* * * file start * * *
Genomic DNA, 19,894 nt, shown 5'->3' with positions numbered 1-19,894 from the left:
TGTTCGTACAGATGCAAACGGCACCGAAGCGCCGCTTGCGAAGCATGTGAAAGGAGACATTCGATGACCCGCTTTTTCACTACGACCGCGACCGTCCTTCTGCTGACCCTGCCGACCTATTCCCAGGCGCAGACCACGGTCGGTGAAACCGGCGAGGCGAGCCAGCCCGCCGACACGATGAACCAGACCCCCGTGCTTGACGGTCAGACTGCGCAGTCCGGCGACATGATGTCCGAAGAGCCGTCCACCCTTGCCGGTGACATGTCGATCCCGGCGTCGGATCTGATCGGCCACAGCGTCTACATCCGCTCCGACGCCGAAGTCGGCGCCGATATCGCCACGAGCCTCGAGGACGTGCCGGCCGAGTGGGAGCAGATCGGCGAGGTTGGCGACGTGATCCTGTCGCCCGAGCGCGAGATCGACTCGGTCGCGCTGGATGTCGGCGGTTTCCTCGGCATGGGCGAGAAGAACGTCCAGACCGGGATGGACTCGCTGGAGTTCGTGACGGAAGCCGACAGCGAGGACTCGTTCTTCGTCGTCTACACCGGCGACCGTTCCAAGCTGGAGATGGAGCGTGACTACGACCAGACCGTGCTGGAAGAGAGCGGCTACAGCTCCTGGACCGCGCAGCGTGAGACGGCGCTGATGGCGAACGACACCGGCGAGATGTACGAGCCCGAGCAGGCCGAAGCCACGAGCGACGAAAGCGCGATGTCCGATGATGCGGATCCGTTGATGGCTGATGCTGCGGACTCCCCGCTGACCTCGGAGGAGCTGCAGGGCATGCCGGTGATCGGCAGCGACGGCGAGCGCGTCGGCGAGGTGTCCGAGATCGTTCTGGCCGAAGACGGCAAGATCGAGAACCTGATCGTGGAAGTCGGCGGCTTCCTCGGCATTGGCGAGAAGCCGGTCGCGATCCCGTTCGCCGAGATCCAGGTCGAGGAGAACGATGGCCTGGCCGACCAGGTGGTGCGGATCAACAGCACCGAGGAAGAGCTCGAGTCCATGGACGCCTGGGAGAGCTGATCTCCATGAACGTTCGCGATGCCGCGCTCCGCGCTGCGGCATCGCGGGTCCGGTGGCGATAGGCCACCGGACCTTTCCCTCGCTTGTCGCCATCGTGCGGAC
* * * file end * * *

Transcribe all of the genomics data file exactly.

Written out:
Genomic DNA, 19,894 nt, shown 5'->3' with positions numbered 1-19,894 from the left:
TGTTCGTACAGATGCAAACGGCACCGAAGCGCCGCTTGCGAAGCATGTGAAAGGAGACATTCGATGACCCGCTTTTTCACTACGACCGCGACCGTCCTTCTGCTGACCCTGCCGACCTATTCCCAGGCGCAGACCACGGTCGGTGAAACCGGCGAGGCGAGCCAGCCCGCCGACACGATGAACCAGACCCCCGTGCTTGACGGTCAGACTGCGCAGTCCGGCGACATGATGTCCGAAGAGCCGTCCACCCTTGCCGGTGACATGTCGATCCCGGCGTCGGATCTGATCGGCCACAGCGTCTACATCCGCTCCGACGCCGAAGTCGGCGCCGATATCGCCACGAGCCTCGAGGACGTGCCGGCCGAGTGGGAGCAGATCGGCGAGGTTGGCGACGTGATCCTGTCGCCCGAGCGCGAGATCGACTCGGTCGCGCTGGATGTCGGCGGTTTCCTCGGCATGGGCGAGAAGAACGTCCAGACCGGGATGGACTCGCTGGAGTTCGTGACGGAAGCCGACAGCGAGGACTCGTTCTTCGTCGTCTACACCGGCGACCGTTCCAAGCTGGAGATGGAGCGTGACTACGACCAGACCGTGCTGGAAGAGAGCGGCTACAGCTCCTGGACCGCGCAGCGTGAGACGGCGCTGATGGCGAACGACACCGGCGAGATGTACGAGCCCGAGCAGGCCGAAGCCACGAGCGACGAAAGCGCGATGTCCGATGATGCGGATCCGTTGATGGCTGATGCTGCGGACTCCCCGCTGACCTCGGAGGAGCTGCAGGGCATGCCGGTGATCGGCAGCGACGGCGAGCGCGTCGGCGAGGTGTCCGAGATCGTTCTGGCCGAAGACGGCAAGATCGAGAACCTGATCGTGGAAGTCGGCGGCTTCCTCGGCATTGGCGAGAAGCCGGTCGCGATCCCGTTCGCCGAGATCCAGGTCGAGGAGAACGATGGCCTGGCCGACCAGGTGGTGCGGATCAACAGCACCGAGGAAGAGCTCGAGTCCATGGACGCCTGGGAGAGCTGATCTCCATGAACGTTCGCGATGCCGCGCTCCGCGCTGCGGCATCGCGGGTCCGGTGGCGATAGGCCACCGGACCTTTCCCTCGCTTGTCGCCATCGTGCGGAC